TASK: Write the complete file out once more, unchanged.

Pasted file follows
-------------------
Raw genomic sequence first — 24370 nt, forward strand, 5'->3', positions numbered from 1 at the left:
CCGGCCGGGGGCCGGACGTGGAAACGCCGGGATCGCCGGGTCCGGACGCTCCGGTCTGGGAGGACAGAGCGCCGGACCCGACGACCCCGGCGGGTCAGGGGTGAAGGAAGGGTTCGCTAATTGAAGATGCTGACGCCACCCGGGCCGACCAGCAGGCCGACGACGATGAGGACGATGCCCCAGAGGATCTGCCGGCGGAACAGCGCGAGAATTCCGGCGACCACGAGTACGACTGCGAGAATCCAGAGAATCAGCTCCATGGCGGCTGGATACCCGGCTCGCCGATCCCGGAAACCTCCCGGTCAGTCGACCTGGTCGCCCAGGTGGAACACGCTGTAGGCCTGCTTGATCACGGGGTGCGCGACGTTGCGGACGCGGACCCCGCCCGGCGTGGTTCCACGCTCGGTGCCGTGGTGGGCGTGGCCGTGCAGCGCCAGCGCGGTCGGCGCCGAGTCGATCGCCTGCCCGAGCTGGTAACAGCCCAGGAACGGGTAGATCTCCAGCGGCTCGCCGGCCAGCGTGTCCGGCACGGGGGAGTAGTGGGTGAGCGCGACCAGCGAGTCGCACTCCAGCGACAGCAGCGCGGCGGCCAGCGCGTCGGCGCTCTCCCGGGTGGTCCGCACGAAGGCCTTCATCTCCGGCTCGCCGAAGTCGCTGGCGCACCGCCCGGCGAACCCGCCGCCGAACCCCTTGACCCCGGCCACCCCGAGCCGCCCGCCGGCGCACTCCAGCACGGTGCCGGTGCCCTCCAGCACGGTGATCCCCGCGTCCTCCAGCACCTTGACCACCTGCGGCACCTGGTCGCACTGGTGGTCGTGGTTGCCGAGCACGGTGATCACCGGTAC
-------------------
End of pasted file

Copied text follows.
Raw genomic sequence first — 24370 nt, forward strand, 5'->3', positions numbered from 1 at the left:
CCGGCCGGGGGCCGGACGTGGAAACGCCGGGATCGCCGGGTCCGGACGCTCCGGTCTGGGAGGACAGAGCGCCGGACCCGACGACCCCGGCGGGTCAGGGGTGAAGGAAGGGTTCGCTAATTGAAGATGCTGACGCCACCCGGGCCGACCAGCAGGCCGACGACGATGAGGACGATGCCCCAGAGGATCTGCCGGCGGAACAGCGCGAGAATTCCGGCGACCACGAGTACGACTGCGAGAATCCAGAGAATCAGCTCCATGGCGGCTGGATACCCGGCTCGCCGATCCCGGAAACCTCCCGGTCAGTCGACCTGGTCGCCCAGGTGGAACACGCTGTAGGCCTGCTTGATCACGGGGTGCGCGACGTTGCGGACGCGGACCCCGCCCGGCGTGGTTCCACGCTCGGTGCCGTGGTGGGCGTGGCCGTGCAGCGCCAGCGCGGTCGGCGCCGAGTCGATCGCCTGCCCGAGCTGGTAACAGCCCAGGAACGGGTAGATCTCCAGCGGCTCGCCGGCCAGCGTGTCCGGCACGGGGGAGTAGTGGGTGAGCGCGACCAGCGAGTCGCACTCCAGCGACAGCAGCGCGGCGGCCAGCGCGTCGGCGCTCTCCCGGGTGGTCCGCACGAAGGCCTTCATCTCCGGCTCGCCGAAGTCGCTGGCGCACCGCCCGGCGAACCCGCCGCCGAACCCCTTGACCCCGGCCACCCCGAGCCGCCCGCCGGCGCACTCCAGCACGGTGCCGGTGCCCTCCAGCACGGTGATCCCCGCGTCCTCCAGCACCTTGACCACCTGCGGCACCTGGTCGCACTGGTGGTCGTGGTTGCCGAGCACGGTGATCACCGGTAC